Travel, games and notgames: An interview with Jordan Magnuson
In 2010, Jordan Magnuson did something special: He set out on a crazy adventure to travel Asia and make short computer games (and notgames) about the things that impacted him along the way. After 236 days of travel through five Asian countries (Korea, Taiwan, Vietnam, Cambodia and Malaysia), Jordan's adventure of "gametrekking" was completed, as well as 10 games made during and about this journey and the people and places he visited.
I contacted Jordan and asked him a few questions about travel, games and notgames.
VGT: Coincidentally, you and me have some things in common: we both travelled in Asia at the same time, for a similar amount of time. Contrary to me, you had a "mission" - to make games as well as travel. How did that work out? Did you find it difficult to combine the movement of travel with the sedentary business of making games?
Jordan: Overall, the gametrekking journey was incredibly rewarding: as I’ve said in my retrospective, I wouldn’t trade my experiences hitchhiking down the east coast of Taiwan, couchsurfing in the Mekong delta, or visiting the Killing Fields of Cambodia for anything. I love traveling purely for its own sake, but at the same time I’ve done a lot of traveling, so I enjoyed having a particular “mission”, as you put it, on this occasion: I like uncertainty and challenge, and Gametrekking provided me with plenty of both. Even after it was successfully funded, the project was somewhat unprecedented, and a big unknown in a lot of ways, which made things exciting.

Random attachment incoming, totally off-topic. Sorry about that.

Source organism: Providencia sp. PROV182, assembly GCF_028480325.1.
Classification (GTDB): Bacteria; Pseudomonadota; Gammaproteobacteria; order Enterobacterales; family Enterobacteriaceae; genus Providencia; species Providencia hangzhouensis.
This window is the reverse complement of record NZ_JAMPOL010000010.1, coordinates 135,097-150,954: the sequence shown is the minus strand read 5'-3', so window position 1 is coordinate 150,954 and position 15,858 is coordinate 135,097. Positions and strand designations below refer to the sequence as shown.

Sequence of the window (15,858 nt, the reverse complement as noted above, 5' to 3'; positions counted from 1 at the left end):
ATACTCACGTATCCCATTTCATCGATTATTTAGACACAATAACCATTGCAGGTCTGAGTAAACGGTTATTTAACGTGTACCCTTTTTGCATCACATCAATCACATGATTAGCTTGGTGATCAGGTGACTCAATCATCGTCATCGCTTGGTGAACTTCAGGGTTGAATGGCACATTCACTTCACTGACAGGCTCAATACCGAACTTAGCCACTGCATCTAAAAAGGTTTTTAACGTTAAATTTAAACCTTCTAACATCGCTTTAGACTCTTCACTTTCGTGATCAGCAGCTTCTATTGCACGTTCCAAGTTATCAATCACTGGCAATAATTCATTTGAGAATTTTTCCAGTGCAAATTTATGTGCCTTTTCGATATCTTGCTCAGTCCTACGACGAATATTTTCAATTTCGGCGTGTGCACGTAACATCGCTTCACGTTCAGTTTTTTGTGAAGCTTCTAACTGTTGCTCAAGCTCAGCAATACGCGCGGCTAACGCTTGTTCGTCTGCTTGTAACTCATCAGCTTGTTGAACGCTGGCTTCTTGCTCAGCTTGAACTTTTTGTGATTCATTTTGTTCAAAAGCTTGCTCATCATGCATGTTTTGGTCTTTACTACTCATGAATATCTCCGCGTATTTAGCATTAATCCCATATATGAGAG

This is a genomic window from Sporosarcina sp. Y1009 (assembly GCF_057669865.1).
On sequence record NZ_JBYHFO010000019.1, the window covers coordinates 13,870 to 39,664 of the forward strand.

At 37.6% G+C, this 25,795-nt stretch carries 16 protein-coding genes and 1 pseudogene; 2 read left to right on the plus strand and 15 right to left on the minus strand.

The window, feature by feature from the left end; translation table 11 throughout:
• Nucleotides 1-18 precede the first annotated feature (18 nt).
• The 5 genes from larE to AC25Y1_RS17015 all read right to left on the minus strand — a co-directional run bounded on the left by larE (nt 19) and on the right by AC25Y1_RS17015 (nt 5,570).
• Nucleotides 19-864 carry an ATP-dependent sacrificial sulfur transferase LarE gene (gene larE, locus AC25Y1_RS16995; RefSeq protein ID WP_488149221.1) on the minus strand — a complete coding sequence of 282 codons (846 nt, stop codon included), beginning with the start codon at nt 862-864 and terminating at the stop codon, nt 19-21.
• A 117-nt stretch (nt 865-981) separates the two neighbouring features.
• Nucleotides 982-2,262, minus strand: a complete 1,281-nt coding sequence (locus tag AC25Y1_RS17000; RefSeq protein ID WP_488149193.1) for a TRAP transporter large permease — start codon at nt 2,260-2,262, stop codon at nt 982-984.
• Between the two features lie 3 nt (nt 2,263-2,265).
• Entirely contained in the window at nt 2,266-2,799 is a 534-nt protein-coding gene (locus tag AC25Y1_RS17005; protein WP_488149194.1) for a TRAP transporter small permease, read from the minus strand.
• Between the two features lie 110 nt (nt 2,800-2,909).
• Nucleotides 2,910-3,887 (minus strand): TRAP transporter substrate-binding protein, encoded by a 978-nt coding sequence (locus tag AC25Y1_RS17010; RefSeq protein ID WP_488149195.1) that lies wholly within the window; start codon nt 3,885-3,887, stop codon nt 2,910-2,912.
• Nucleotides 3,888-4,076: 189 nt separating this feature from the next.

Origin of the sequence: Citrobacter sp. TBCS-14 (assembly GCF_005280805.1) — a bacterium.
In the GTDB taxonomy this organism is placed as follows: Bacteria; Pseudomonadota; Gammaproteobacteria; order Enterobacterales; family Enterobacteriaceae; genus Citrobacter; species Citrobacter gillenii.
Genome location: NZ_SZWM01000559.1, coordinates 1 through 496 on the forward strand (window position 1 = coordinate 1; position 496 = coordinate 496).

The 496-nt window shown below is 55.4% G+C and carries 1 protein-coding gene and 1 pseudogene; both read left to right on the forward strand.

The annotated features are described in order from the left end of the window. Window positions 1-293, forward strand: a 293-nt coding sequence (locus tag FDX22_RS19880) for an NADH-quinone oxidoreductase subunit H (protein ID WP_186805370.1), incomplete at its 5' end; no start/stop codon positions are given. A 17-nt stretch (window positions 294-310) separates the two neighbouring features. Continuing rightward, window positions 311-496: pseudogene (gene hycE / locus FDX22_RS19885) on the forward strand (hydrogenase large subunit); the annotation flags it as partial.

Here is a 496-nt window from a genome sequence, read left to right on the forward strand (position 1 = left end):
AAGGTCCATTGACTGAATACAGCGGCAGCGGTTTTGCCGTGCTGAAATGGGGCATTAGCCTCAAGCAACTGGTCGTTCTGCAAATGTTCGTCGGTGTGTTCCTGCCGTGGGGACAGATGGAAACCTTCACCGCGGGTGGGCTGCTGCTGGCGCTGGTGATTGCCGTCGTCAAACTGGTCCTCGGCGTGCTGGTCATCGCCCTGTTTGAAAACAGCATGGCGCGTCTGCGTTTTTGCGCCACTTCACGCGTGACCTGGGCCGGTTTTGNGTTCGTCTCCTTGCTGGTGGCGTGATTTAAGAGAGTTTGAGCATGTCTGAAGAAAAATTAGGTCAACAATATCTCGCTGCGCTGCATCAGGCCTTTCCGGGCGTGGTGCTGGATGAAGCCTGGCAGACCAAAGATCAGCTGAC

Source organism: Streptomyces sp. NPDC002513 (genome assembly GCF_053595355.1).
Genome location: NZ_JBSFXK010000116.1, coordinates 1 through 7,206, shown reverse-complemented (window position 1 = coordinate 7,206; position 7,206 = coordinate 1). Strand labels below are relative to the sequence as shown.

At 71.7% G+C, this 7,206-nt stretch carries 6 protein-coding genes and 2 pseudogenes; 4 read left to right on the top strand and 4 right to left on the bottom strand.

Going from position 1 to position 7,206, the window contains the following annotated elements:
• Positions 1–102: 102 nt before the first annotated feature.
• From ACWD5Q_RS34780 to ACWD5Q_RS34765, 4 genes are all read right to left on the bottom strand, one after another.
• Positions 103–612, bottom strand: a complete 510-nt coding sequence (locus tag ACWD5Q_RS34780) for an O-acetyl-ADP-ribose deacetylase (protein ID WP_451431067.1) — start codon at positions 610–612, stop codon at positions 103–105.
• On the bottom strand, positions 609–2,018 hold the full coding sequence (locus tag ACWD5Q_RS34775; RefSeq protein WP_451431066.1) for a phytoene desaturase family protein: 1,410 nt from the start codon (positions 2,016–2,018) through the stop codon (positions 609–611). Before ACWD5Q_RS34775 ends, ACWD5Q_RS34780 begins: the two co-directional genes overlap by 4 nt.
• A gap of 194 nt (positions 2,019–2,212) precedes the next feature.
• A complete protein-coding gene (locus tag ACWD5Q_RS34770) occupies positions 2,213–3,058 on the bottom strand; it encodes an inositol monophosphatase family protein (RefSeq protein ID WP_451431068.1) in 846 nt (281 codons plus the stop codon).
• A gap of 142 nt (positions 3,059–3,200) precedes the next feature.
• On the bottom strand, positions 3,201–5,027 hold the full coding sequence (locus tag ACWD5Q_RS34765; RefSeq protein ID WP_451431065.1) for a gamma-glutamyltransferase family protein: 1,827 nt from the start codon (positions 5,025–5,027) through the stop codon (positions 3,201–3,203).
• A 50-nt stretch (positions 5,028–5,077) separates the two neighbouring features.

Was it a challenge to balance travel with game creation? The short answer is yes :) . Going in, I sort of had this romantic vision of clicking away on my laptop, turning out games while riding through the streets of Hanoi on the back of a moto, or on the train to Bangkok, or while touring the remote wilderness of Cambodia by elephant. Turns out that elephants don’t have electrical outlets.